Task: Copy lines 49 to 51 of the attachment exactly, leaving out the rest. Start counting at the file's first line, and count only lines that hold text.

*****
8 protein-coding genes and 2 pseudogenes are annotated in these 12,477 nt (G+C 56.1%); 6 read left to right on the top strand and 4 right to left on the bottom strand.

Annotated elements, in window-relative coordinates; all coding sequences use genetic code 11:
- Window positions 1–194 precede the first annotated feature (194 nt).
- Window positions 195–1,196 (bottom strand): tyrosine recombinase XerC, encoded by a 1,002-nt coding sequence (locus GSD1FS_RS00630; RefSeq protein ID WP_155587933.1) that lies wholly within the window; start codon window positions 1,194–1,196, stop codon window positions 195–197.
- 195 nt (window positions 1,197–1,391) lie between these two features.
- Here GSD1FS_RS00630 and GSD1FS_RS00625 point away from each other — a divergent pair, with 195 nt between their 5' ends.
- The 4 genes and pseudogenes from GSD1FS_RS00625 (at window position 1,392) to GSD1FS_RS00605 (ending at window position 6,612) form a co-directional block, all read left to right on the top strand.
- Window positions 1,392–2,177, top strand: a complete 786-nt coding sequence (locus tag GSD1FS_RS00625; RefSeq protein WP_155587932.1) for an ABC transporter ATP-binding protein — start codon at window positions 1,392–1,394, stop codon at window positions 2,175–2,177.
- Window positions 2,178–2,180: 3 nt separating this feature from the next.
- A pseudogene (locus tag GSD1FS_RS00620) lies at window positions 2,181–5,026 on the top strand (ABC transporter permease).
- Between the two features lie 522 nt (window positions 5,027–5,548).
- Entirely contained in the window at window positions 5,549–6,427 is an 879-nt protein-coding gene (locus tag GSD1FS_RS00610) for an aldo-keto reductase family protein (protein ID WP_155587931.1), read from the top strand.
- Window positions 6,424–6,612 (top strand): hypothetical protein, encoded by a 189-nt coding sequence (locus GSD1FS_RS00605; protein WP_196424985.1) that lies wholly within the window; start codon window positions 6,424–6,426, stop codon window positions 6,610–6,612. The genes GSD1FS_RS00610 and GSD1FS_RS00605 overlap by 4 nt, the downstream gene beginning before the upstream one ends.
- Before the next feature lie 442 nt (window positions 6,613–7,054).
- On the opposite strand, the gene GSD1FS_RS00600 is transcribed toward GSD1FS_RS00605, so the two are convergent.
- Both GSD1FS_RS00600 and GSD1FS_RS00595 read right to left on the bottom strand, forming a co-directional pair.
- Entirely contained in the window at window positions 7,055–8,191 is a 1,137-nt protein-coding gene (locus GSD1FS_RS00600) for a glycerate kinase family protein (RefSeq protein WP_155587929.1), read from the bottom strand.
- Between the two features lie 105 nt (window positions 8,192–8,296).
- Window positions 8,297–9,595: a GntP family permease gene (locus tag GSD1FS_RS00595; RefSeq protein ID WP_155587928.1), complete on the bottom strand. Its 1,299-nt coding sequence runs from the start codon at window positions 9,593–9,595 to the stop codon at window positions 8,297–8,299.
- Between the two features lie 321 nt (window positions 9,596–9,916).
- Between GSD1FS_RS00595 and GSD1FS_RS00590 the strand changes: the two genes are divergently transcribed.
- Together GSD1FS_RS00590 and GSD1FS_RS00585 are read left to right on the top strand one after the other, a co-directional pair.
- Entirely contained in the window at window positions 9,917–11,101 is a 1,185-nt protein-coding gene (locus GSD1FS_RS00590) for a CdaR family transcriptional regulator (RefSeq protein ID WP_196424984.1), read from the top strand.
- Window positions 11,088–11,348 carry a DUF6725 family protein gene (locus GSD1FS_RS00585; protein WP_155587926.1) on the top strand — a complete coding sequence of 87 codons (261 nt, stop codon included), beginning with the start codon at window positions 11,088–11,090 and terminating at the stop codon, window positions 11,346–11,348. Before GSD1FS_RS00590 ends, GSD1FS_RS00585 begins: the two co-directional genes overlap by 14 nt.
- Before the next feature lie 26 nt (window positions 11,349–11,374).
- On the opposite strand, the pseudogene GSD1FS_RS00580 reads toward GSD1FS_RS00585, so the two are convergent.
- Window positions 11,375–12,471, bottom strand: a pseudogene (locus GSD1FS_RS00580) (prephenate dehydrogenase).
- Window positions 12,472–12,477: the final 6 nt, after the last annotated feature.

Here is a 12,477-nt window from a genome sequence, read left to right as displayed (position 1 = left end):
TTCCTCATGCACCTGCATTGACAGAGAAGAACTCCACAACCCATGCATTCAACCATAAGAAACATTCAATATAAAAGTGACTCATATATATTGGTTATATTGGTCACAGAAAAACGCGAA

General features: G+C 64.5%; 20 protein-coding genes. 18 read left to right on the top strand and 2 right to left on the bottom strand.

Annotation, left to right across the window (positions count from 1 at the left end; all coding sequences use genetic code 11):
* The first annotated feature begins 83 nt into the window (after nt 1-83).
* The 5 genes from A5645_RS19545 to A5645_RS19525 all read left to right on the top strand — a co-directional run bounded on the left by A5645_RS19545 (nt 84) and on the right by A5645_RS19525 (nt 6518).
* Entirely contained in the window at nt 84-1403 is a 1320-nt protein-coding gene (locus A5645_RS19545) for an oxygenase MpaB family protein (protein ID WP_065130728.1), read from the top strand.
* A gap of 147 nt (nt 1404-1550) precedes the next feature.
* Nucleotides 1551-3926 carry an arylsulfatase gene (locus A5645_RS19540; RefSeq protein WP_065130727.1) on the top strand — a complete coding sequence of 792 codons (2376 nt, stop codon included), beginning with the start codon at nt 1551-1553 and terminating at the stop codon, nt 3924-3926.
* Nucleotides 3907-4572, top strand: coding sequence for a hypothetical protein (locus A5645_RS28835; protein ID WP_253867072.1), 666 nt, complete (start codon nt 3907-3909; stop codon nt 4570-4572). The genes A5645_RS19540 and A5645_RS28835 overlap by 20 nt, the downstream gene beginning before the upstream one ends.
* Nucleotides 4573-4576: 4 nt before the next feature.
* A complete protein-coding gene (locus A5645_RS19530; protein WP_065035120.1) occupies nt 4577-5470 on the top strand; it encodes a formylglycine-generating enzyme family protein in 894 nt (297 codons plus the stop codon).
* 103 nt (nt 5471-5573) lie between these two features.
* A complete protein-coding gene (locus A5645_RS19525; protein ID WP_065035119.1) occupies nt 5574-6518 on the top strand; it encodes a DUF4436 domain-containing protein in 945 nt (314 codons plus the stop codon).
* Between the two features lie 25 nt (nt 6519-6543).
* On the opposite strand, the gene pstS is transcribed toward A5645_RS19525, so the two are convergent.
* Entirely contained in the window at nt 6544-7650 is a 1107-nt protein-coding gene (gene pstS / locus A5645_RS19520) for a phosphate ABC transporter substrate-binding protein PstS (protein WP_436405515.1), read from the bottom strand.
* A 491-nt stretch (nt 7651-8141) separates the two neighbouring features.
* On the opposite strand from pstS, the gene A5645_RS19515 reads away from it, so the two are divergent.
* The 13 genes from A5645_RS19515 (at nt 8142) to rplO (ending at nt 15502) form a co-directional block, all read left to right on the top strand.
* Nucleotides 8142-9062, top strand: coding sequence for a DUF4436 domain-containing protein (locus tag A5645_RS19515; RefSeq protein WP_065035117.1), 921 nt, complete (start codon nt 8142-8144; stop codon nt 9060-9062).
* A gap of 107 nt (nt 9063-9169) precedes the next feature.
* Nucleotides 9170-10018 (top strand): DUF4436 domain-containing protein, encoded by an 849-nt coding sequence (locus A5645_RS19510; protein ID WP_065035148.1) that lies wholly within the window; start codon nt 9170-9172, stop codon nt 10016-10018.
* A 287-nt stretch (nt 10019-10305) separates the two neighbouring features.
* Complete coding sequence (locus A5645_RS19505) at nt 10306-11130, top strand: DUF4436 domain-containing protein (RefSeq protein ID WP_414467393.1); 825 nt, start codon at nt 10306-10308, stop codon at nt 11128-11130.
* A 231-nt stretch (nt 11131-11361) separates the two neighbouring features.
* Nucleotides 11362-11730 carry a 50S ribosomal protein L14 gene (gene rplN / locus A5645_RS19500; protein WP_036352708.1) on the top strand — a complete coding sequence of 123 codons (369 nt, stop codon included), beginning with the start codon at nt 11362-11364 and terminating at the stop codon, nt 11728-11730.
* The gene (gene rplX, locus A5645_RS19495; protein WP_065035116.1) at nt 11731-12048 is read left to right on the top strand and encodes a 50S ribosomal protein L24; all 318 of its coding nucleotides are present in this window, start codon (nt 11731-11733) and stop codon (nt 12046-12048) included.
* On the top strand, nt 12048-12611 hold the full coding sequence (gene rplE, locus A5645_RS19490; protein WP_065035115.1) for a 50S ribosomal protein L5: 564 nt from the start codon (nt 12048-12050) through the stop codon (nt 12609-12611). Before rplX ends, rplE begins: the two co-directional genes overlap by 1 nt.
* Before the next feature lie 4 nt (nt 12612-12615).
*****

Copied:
* Nucleotides 8142-9062, top strand: coding sequence for a DUF4436 domain-containing protein (locus tag A5645_RS19515; RefSeq protein WP_065035117.1), 921 nt, complete (start codon nt 8142-8144; stop codon nt 9060-9062).
* A gap of 107 nt (nt 9063-9169) precedes the next feature.
* Nucleotides 9170-10018 (top strand): DUF4436 domain-containing protein, encoded by an 849-nt coding sequence (locus A5645_RS19510; protein ID WP_065035148.1) that lies wholly within the window; start codon nt 9170-9172, stop codon nt 10016-10018.